REVIEW: Lost Girls: An Unsolved American Mystery by Robert Kolker

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Book Number: N/A

Read this book for: non-fiction, true crime, multiple storylines, US-based story, victim-focussed narrative, serial killer

Quick Review: A true-crime narrative about five victims of the ‘Gilgo Beach Killer’ – women who were killed and hidden in Long Island – their personal histories and their families’ still ongoing search for justice, written from a refreshingly different perspective.

***

Award-winning investigative reporter Robert Kolker delivers a humanizing account of the true-life search for a serial killer still at large on Long Island, and presents the first detailed look at the shadow world of online escorts, where making a living is easier than ever and the dangers remain all too real. A triumph of reporting, a riveting narrative, and “a lashing critique of how society and the police let five young women down” (Dwight Garner, New York Times), LOST GIRLS is a portrait of unsolved murders in an idyllic part of America, of the underside of the Internet, and of the secrets we keep without admitting to ourselves that we keep them.

LOST GIRLS: AN UNSOLVED AMERICAN MYSTERY is journalist Robert Kolker’s first book, and it covers the backgrounds of five of the victims whose bodies were found on a small stretch of beach in Long Island in 2010. This book is known for its unique approach and investigation into a story of this kind.

And it is a very unique approach. This is a book about a serial killer that does not focus at all on the killer or the death of the victims. Instead, Kolker chooses to look at the lives of these five women. All of these women worked as escorts, and Kolker does an excellent job of painting a poignant picture of each of them, including sensitive explanations of their relationships with family and friends, their motivations to become escorts, and their own goals and dreams. Kolker also looks at how each of these women created their arrangements on the internet, and how these situations were potentially even more dangerous than that of regular escort work.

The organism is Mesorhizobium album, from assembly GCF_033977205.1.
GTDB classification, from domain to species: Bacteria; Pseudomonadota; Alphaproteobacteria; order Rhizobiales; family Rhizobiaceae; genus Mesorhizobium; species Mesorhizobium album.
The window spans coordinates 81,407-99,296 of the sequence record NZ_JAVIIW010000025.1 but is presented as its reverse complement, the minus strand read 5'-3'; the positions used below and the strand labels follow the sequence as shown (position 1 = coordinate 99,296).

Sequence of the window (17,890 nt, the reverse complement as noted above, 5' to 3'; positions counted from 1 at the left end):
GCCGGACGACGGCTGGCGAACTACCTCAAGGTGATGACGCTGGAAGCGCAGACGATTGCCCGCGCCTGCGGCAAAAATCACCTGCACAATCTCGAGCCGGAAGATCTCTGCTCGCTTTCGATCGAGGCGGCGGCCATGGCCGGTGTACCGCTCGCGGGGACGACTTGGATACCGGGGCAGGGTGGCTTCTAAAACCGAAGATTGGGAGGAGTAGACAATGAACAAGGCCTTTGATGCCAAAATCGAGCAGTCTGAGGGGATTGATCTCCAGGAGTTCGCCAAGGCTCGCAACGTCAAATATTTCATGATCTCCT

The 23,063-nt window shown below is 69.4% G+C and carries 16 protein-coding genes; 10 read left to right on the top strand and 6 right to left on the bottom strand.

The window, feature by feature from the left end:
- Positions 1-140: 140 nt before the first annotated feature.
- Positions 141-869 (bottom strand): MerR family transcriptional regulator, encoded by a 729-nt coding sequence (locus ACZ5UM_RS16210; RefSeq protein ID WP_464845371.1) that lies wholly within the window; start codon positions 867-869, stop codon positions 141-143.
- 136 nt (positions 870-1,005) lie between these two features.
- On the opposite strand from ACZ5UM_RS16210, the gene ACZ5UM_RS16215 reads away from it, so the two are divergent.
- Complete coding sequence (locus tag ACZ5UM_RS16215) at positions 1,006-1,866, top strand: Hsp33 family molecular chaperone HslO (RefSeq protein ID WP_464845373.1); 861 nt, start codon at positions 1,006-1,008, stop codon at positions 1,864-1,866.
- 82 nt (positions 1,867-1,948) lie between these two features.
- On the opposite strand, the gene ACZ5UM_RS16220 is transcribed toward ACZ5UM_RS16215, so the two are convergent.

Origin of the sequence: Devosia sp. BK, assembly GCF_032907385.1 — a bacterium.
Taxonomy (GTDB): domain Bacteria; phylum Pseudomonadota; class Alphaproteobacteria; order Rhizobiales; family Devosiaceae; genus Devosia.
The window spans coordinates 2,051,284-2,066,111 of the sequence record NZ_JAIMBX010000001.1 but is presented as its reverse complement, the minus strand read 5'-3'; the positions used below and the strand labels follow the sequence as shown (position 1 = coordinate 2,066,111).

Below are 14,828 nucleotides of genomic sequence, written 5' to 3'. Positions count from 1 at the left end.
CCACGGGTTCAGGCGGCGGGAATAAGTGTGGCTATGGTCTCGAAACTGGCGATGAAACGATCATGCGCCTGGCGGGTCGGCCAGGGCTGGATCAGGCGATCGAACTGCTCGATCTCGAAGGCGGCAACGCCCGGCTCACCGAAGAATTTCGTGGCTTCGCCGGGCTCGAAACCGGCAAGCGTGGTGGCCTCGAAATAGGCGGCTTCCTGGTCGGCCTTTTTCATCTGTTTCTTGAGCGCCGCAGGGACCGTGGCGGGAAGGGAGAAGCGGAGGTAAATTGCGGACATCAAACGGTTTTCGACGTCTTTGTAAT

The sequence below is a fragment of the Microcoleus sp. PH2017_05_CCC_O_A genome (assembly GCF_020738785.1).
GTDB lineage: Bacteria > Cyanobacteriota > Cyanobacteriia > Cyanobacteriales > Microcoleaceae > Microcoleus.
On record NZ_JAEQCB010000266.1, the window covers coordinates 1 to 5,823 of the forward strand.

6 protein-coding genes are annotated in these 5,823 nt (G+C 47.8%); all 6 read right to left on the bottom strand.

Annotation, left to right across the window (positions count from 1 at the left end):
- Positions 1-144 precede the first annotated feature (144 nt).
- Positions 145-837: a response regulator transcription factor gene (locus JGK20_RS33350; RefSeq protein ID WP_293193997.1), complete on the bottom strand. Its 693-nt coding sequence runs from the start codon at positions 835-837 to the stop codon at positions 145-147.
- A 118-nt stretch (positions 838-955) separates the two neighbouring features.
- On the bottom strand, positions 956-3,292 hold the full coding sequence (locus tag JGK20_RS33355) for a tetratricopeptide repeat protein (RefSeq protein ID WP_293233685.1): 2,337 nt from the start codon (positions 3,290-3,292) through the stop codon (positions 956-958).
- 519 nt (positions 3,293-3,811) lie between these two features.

After a brief interlude about the town that the remains of these women were found near, Kolker picks up the search for one of the women and how that investigation led to the discover of quite a few bodies. The majority of the remainder of the book is spent on the families’ reactions to these discoveries, with a brief look at a few of the locals who some of the victims’ families believed were involved in their disappearance.

This is absolutely a startling departure from regular crime narratives. The investigation and killings themselves are de-emphasized in favour of the focus on the victims, which lends a deeply personal and realistic look into these investigations; this is what a family goes through during a murder investigation. This is how people conduct their lives, never guessing that they will fall victim to a killer. Despite this realistic look – which is utterly riveting – I finished the book still feeling like I knew very little about the investigation. The one thing I would change about this book is to add more about how the investigation was actually conducted; to learn more about the suspects and what avenues of inquiry are still open. However, as this is still an ongoing investigation, I do understand the fact that many details cannot be made available.

This is a truly unique and worthwhile true crime read; the unique perspective of LOST GIRLS is moving and difficult to put down. If you are looking for realism, definitely pick this sensitively created portrait up.

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